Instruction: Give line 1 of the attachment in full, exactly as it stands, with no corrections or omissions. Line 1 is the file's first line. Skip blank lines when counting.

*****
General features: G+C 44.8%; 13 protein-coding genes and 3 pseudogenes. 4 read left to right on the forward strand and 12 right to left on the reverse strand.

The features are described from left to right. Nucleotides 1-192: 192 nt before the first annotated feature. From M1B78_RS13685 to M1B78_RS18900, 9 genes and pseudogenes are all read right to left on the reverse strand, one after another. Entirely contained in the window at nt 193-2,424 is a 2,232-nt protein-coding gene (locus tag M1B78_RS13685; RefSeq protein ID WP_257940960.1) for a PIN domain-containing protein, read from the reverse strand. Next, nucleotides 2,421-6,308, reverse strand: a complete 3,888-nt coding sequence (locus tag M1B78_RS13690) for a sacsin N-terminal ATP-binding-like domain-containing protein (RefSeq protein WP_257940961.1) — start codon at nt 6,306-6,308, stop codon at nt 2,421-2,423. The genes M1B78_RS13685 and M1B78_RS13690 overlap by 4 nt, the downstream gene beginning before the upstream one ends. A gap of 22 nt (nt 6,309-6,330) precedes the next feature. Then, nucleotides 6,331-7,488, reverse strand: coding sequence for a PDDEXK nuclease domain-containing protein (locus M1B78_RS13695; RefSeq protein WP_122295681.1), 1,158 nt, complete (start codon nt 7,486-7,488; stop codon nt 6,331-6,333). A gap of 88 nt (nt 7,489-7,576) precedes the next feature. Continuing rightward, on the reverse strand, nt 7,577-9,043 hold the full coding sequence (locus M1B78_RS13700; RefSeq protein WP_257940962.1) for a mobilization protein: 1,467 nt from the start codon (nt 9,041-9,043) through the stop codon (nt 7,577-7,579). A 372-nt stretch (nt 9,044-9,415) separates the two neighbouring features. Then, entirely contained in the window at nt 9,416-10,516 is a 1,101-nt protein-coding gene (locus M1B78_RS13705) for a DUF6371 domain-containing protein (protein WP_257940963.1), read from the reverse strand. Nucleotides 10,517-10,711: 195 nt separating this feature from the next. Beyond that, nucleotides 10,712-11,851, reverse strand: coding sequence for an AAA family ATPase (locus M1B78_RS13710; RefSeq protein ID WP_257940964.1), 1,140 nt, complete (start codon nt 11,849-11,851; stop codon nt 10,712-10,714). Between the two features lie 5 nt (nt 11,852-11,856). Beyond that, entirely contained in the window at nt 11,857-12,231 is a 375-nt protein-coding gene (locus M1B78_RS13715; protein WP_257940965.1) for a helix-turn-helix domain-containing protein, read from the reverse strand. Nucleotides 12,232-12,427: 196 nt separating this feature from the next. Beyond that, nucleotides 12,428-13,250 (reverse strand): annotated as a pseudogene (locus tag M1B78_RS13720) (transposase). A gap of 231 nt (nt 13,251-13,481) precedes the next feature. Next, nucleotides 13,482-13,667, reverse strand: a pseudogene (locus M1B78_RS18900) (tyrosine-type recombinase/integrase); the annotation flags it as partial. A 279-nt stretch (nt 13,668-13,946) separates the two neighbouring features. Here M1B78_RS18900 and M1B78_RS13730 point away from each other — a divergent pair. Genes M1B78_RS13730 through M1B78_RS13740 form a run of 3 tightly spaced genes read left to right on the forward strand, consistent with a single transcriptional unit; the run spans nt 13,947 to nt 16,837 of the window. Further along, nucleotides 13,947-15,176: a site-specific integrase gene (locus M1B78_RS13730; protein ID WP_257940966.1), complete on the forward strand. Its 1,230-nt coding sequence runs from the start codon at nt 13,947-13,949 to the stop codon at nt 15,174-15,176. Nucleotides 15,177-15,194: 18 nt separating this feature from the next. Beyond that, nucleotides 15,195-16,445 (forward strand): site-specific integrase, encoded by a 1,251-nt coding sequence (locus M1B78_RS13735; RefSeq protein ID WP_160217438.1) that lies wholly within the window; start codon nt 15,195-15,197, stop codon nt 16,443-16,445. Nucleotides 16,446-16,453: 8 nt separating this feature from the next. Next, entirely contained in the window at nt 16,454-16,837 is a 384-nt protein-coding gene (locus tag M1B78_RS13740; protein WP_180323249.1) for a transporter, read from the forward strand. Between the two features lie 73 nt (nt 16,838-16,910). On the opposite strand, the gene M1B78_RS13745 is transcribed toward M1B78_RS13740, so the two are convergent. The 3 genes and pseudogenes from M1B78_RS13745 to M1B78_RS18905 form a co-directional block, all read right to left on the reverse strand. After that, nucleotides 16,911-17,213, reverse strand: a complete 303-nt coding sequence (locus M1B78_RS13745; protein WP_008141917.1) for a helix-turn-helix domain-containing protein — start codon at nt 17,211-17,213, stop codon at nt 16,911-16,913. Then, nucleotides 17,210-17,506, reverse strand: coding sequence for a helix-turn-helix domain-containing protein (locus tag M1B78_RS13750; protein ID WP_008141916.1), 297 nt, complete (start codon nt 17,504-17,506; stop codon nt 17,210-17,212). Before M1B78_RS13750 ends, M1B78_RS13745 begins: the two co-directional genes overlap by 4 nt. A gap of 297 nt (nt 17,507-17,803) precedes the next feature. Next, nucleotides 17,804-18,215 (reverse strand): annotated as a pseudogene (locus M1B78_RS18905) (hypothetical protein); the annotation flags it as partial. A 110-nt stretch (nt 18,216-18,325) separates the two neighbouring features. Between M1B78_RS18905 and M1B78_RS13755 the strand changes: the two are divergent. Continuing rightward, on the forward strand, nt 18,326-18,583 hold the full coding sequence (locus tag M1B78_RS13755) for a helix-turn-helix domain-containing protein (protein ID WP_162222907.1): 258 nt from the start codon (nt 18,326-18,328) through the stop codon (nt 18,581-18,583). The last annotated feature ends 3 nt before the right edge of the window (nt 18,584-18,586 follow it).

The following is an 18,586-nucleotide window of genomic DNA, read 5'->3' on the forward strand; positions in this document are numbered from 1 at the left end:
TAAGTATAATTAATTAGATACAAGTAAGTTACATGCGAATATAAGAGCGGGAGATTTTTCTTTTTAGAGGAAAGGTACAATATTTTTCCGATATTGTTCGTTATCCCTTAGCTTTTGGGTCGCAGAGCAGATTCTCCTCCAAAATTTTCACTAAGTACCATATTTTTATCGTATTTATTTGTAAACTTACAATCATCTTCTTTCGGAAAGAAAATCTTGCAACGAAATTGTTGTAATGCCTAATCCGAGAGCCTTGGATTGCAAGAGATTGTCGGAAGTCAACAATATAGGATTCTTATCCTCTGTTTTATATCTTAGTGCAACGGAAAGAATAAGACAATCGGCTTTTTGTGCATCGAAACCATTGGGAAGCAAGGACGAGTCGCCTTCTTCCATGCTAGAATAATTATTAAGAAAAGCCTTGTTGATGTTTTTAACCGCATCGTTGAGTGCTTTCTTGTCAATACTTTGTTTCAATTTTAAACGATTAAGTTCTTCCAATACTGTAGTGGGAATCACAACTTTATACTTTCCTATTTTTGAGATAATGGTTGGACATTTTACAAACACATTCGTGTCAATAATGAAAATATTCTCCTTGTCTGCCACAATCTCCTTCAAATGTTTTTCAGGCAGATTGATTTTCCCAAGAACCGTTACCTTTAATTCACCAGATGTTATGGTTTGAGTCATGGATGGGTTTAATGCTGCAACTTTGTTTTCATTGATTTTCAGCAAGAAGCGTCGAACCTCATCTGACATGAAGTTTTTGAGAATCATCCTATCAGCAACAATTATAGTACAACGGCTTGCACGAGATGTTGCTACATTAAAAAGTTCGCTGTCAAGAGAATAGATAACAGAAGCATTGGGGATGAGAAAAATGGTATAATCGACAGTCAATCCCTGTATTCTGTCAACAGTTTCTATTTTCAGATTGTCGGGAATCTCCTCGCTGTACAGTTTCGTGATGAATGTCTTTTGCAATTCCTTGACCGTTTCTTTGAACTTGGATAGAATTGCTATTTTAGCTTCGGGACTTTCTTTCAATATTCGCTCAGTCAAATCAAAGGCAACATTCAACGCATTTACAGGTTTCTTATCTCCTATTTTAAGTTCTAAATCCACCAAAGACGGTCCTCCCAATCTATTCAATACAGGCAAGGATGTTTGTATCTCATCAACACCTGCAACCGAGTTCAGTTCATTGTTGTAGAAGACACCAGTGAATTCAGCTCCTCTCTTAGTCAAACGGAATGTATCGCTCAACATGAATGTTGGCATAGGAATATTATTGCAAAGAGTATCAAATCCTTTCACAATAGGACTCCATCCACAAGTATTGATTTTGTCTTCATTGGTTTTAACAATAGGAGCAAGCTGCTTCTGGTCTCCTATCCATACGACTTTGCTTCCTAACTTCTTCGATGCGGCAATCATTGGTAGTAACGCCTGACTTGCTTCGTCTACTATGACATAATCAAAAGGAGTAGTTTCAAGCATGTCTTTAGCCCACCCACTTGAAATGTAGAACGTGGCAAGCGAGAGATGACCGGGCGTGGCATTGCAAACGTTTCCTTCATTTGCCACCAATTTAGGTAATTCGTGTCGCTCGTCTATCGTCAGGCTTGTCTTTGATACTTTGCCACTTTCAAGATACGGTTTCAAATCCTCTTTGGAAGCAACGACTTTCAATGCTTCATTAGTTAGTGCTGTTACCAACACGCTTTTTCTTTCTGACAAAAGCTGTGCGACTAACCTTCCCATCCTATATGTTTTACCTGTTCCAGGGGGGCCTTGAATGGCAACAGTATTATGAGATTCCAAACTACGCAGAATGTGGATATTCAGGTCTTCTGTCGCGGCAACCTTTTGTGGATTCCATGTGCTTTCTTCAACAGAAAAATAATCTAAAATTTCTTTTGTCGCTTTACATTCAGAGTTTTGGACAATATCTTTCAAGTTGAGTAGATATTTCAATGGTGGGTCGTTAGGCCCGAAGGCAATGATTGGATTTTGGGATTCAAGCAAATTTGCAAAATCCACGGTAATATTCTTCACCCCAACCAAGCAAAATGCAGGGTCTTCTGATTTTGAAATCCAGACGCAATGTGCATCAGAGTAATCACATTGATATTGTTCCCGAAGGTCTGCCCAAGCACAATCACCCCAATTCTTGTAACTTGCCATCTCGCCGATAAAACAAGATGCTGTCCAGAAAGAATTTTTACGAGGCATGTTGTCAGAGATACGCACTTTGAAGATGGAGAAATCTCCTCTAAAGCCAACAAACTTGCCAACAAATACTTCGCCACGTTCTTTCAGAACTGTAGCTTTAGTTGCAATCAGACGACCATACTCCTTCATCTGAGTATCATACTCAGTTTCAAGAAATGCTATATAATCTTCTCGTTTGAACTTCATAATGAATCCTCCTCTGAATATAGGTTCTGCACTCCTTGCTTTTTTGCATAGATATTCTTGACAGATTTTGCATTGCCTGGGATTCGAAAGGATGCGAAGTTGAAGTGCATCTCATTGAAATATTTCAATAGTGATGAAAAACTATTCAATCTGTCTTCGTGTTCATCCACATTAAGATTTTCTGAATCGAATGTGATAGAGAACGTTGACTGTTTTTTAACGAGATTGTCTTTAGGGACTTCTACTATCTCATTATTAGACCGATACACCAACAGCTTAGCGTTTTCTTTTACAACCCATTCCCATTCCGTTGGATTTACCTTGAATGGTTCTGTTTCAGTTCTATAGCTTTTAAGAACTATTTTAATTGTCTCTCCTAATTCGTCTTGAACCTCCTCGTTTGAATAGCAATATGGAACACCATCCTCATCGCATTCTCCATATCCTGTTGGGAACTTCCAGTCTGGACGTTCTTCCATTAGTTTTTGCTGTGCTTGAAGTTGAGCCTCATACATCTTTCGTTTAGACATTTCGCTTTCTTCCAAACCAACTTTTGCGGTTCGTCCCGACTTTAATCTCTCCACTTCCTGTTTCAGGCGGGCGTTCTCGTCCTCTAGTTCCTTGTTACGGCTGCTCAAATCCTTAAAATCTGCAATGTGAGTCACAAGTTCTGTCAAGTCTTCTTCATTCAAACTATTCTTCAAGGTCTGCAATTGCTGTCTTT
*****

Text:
General features: G+C 44.8%; 13 protein-coding genes and 3 pseudogenes. 4 read left to right on the forward strand and 12 right to left on the reverse strand.